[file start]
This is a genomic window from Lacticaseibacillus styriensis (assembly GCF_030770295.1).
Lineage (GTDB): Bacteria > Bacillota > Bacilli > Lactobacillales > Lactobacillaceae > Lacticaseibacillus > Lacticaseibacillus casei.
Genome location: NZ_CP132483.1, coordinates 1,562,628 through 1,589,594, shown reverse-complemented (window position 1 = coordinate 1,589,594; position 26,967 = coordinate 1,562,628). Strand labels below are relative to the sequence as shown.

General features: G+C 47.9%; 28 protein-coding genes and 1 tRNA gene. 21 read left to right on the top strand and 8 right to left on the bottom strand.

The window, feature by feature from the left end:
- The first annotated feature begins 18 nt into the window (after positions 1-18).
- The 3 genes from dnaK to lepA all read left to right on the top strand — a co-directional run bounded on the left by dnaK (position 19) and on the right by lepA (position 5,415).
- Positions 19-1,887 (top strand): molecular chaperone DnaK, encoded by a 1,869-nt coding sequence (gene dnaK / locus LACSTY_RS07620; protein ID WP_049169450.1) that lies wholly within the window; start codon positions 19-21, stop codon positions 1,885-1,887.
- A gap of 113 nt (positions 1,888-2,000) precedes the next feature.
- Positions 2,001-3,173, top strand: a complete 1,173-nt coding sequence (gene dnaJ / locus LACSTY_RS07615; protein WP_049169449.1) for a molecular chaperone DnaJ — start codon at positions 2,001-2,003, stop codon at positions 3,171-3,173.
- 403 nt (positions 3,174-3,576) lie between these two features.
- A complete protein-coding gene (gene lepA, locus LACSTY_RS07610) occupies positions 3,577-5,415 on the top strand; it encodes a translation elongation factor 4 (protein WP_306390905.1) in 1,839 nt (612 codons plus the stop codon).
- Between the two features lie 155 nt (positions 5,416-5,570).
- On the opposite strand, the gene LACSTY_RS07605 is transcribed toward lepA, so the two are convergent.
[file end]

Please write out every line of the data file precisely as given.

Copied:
This is a genomic window from Lacticaseibacillus styriensis (assembly GCF_030770295.1).
Lineage (GTDB): Bacteria > Bacillota > Bacilli > Lactobacillales > Lactobacillaceae > Lacticaseibacillus > Lacticaseibacillus casei.
Genome location: NZ_CP132483.1, coordinates 1,562,628 through 1,589,594, shown reverse-complemented (window position 1 = coordinate 1,589,594; position 26,967 = coordinate 1,562,628). Strand labels below are relative to the sequence as shown.

General features: G+C 47.9%; 28 protein-coding genes and 1 tRNA gene. 21 read left to right on the top strand and 8 right to left on the bottom strand.

The window, feature by feature from the left end:
- The first annotated feature begins 18 nt into the window (after positions 1-18).
- The 3 genes from dnaK to lepA all read left to right on the top strand — a co-directional run bounded on the left by dnaK (position 19) and on the right by lepA (position 5,415).
- Positions 19-1,887 (top strand): molecular chaperone DnaK, encoded by a 1,869-nt coding sequence (gene dnaK / locus LACSTY_RS07620; protein ID WP_049169450.1) that lies wholly within the window; start codon positions 19-21, stop codon positions 1,885-1,887.
- A gap of 113 nt (positions 1,888-2,000) precedes the next feature.
- Positions 2,001-3,173, top strand: a complete 1,173-nt coding sequence (gene dnaJ / locus LACSTY_RS07615; protein WP_049169449.1) for a molecular chaperone DnaJ — start codon at positions 2,001-2,003, stop codon at positions 3,171-3,173.
- 403 nt (positions 3,174-3,576) lie between these two features.
- A complete protein-coding gene (gene lepA, locus LACSTY_RS07610) occupies positions 3,577-5,415 on the top strand; it encodes a translation elongation factor 4 (protein WP_306390905.1) in 1,839 nt (612 codons plus the stop codon).
- Between the two features lie 155 nt (positions 5,416-5,570).
- On the opposite strand, the gene LACSTY_RS07605 is transcribed toward lepA, so the two are convergent.